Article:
Creating a Generation of Stroke Heroes in South Jersey

Creating a Generation of Stroke Heroes in South JerseyWhen Josh St. Jean asked his after school students how many of them thought strokes only happened to older people, nearly every hand in the room shot up.

Unfortunately, stroke can happen to anyone at any time. The good news is stroke is largely preventable, treatable and beatable.

That’s why the American Heart Association teamed up with the Cumberland Cape Atlantic YMCA (CCA YMCA) before and after school program to teach more than 1,000 K-8 students at 25 schools in Cumberland, Salem and Atlantic counties how to recognize a stroke and get help FAST.

A stroke occurs when blood flow to the brain is interrupted. Without oxygen-rich blood, brain cells die. About 2 million brain cells die per minute during a stroke emergency. When it comes to stroke, time is brain.

The CCA YMCA is collaborating with the American Heart Association with a commitment to increase stroke education in youth by providing education in their programs. The CCA YMCA before and after school program utilized a 20-minute lesson plan provided by the American Heart Association which teaches students about stroke prevention and recognition through fun and interactive activities as well as take-home information to share with friends and family.

For a majority of stroke cases, someone other than the patient makes the decision to seek treatment. That’s why it’s so important to train bystanders on how to recognize a stroke and get help as soon as possible.

The good news is, stroke is largely treatable if a patient receives help fast. The acronym F.A.S.T. is used to help recognize the most common stroke symptoms:

  • F – face drooping
  • A – arm weakness
  • S – speech difficulty
  • T – time to call 9-1-1

According to the Association, recognition of the F.A.S.T. acronym has steadily increased from 24% to 47% awareness since 2013. This means 47% are at least somewhat familiar with F.A.S.T.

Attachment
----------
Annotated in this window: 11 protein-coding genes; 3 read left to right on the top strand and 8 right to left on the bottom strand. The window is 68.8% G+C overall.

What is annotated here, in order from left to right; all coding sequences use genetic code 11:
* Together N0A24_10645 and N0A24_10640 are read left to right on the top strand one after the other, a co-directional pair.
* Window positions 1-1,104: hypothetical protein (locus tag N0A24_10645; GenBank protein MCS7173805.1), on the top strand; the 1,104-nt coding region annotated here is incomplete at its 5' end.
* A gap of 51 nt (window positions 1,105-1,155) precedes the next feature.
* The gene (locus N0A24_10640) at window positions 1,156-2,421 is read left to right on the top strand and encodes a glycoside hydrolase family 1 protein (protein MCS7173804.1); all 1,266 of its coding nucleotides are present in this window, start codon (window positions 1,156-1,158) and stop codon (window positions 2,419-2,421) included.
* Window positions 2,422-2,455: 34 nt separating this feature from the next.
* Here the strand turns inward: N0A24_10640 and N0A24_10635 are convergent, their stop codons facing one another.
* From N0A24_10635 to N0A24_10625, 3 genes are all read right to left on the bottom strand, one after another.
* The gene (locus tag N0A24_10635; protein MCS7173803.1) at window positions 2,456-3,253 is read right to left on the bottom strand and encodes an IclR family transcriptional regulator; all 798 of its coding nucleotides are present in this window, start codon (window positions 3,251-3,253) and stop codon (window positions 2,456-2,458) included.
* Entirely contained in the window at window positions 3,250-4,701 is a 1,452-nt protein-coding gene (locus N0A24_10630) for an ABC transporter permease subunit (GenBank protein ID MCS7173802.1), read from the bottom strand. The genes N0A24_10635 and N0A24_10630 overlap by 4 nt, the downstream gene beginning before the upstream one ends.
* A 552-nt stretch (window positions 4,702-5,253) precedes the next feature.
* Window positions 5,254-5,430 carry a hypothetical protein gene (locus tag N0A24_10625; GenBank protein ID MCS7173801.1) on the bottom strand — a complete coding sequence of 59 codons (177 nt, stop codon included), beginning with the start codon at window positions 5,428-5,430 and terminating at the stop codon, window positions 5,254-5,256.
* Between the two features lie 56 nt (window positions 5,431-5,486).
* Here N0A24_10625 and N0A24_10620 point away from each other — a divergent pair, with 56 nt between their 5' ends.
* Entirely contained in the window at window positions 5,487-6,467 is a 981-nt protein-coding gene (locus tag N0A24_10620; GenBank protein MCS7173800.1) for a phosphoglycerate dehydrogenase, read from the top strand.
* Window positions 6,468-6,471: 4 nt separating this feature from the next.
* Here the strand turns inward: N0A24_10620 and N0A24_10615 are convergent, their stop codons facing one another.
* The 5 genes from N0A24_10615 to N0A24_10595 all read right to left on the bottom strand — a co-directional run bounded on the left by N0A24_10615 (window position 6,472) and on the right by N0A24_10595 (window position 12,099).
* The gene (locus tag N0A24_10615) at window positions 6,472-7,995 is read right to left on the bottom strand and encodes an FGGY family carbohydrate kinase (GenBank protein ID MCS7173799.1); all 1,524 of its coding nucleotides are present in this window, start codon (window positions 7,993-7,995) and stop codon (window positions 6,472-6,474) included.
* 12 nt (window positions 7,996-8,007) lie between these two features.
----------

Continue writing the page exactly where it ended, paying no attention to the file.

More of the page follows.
“We’re so happy to work with the American Heart Association to be able to participate in this class with the students to distribute information about stroke awareness,” stated St. Jean. “The curriculum with the catchy hero theme and FAST education was easy to understand and distribute. I learned so much as an adult and was happy to share this with the students.”

The program consisted of a 20-minute lesson on stroke and FAST recognition followed by word games and an interactive quiz and finished with an exercise to demonstrate stroke empathy. Students were presented with different tasks that simulated a stroke victim’s symptoms – face drooping, arm weakness and speech difficulty. The exercise also emphasized the importance of physical activity in preventing strokes.

In fact, according the Association, moderate to vigorous physical activity may reduce stroke risk by 25%. In addition, approximately 80% of first strokes can be prevented by following simple lifestyle modifications: don’t smoke, be physically active, eat a healthy diet, maintain a healthy weight, and control cholesterol, blood pressure and blood sugar.

“The American Heart Association’s lesson plan was easy for our staff to implement and communicate the importance of stroke recognition to youth,” Graceanne Schwegel, Sr. Program Director of School Age Childcare and Camp, Cumberland Cape Atlantic YMCA. “Understanding what to do in a stroke emergency is one example of how the CCA YMCA is committed to building a generation of youth that is healthy and prepared to serve their community moving forward.”

To learn more about how you can be a stroke hero and for tips on living a healthy lifestyle, visit stroke.org.

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